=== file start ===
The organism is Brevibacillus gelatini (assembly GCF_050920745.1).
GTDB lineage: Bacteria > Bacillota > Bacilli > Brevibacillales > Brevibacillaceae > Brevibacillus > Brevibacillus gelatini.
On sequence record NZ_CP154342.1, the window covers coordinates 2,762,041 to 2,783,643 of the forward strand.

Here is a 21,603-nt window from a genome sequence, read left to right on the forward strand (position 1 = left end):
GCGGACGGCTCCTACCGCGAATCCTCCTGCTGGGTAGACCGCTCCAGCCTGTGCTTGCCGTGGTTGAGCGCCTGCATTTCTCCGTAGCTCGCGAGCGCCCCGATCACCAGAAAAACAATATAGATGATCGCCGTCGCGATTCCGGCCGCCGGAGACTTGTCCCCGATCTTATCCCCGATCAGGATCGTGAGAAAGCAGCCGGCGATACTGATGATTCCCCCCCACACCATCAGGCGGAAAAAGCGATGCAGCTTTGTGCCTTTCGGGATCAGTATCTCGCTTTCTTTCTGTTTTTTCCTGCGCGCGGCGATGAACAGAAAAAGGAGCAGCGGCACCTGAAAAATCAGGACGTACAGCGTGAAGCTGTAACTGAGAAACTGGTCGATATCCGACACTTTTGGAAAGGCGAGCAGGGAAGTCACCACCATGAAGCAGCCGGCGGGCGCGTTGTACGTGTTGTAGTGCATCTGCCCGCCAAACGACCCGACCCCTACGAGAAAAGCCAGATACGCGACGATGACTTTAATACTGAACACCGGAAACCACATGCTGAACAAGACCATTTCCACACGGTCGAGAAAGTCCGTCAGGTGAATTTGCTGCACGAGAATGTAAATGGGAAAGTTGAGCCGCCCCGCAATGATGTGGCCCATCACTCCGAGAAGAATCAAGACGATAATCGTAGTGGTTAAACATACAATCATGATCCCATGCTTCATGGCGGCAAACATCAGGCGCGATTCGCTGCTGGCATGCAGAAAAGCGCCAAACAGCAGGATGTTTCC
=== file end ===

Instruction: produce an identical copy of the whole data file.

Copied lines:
The organism is Brevibacillus gelatini (assembly GCF_050920745.1).
GTDB lineage: Bacteria > Bacillota > Bacilli > Brevibacillales > Brevibacillaceae > Brevibacillus > Brevibacillus gelatini.
On sequence record NZ_CP154342.1, the window covers coordinates 2,762,041 to 2,783,643 of the forward strand.

Here is a 21,603-nt window from a genome sequence, read left to right on the forward strand (position 1 = left end):
GCGGACGGCTCCTACCGCGAATCCTCCTGCTGGGTAGACCGCTCCAGCCTGTGCTTGCCGTGGTTGAGCGCCTGCATTTCTCCGTAGCTCGCGAGCGCCCCGATCACCAGAAAAACAATATAGATGATCGCCGTCGCGATTCCGGCCGCCGGAGACTTGTCCCCGATCTTATCCCCGATCAGGATCGTGAGAAAGCAGCCGGCGATACTGATGATTCCCCCCCACACCATCAGGCGGAAAAAGCGATGCAGCTTTGTGCCTTTCGGGATCAGTATCTCGCTTTCTTTCTGTTTTTTCCTGCGCGCGGCGATGAACAGAAAAAGGAGCAGCGGCACCTGAAAAATCAGGACGTACAGCGTGAAGCTGTAACTGAGAAACTGGTCGATATCCGACACTTTTGGAAAGGCGAGCAGGGAAGTCACCACCATGAAGCAGCCGGCGGGCGCGTTGTACGTGTTGTAGTGCATCTGCCCGCCAAACGACCCGACCCCTACGAGAAAAGCCAGATACGCGACGATGACTTTAATACTGAACACCGGAAACCACATGCTGAACAAGACCATTTCCACACGGTCGAGAAAGTCCGTCAGGTGAATTTGCTGCACGAGAATGTAAATGGGAAAGTTGAGCCGCCCCGCAATGATGTGGCCCATCACTCCGAGAAGAATCAAGACGATAATCGTAGTGGTTAAACATACAATCATGATCCCATGCTTCATGGCGGCAAACATCAGGCGCGATTCGCTGCTGGCATGCAGAAAAGCGCCAAACAGCAGGATGTTTCC